These were Jewish controversies concentrating on the themes of the philosopher Maimonides. The philosopher initiated the controversies himself when he attacked the geonim, honorary title of leaders of Jewish academies, by describing the gaon Samuel b. Ali as “one whom people accustom from his youth to believe that there is none like him in his generation,” and he sharply attack the “monetary demands” of the academies. In return, Maimonides own Mishneh Torah was fiercely condemned by Abraham b. David of Posquieres; and scholars such as Meir Abulafia were appalled by Maimonides rejection of the doctrine of the “resurrection of the dead.” A herem, excommunicatory ban, was pronounced on Maimonides’ philosophical work. Nahmanides was aware that Maimonides’ ideas were welcomed by the assimilated and prosperous Jews of Spain and Provence, and argued that “but for the fact they lived out of the mouth of his works…they would have slipped almost entirely.” Nonetheless, he believed that Maimonides’ ideas were heretical.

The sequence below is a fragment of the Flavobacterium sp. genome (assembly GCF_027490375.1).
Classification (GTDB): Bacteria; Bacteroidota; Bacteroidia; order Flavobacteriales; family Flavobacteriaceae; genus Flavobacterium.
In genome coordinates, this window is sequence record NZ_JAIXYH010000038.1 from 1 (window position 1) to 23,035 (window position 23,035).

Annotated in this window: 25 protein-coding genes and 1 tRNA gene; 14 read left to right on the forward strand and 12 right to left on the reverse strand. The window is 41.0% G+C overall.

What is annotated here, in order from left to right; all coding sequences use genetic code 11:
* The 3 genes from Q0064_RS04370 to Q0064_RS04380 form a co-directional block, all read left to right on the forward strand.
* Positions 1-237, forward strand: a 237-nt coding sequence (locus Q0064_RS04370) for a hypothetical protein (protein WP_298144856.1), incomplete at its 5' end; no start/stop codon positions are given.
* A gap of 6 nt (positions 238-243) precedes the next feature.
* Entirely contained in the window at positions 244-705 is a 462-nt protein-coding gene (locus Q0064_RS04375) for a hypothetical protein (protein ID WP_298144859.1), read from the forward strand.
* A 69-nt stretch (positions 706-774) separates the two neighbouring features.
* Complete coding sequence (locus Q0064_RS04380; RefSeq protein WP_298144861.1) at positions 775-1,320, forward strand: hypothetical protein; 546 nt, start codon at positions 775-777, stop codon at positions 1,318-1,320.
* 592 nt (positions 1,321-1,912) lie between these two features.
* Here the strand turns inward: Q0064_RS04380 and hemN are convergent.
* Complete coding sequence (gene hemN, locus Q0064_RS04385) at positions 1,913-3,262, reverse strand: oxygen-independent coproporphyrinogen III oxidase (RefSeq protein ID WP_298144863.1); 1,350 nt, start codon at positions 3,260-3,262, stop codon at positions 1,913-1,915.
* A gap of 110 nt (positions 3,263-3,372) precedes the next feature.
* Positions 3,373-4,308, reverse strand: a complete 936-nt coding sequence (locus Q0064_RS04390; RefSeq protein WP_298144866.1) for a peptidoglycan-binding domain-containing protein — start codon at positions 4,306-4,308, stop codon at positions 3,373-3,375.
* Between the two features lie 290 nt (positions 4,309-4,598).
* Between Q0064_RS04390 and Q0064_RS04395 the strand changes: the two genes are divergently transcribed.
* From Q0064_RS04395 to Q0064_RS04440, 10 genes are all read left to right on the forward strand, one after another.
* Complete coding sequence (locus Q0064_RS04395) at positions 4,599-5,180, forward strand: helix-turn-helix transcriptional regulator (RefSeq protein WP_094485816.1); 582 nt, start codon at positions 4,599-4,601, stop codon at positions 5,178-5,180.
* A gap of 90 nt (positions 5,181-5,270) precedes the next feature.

In the West, the controversy was halted by the burning of Maimonides’ books by Christian Dominicans in 1232. Abraham, Maimonides’ son, continued fighting for his father’s beliefs in the East, although the desecration of Maimonides’ tomb at Tiberias was a profound shock to all concerned. The controversy flared up once more at the beginning of the fourteenth century when Solomon b. Abraham Adret issued a herem on “any member of the community who, being under twenty-five years, shall study the works of the Greeks on natural science and metaphysics.” Such tension between the anti-rationalists and rationalists continued through the Middle Ages, and could be recognized in the sixteenth-century disputes between Moses Isserles and Solomon b. Jehiel. A.G.H.
Bowker, John, The Oxford Dictionary of World Religions, New York, Oxford University Press, 1997, p. 605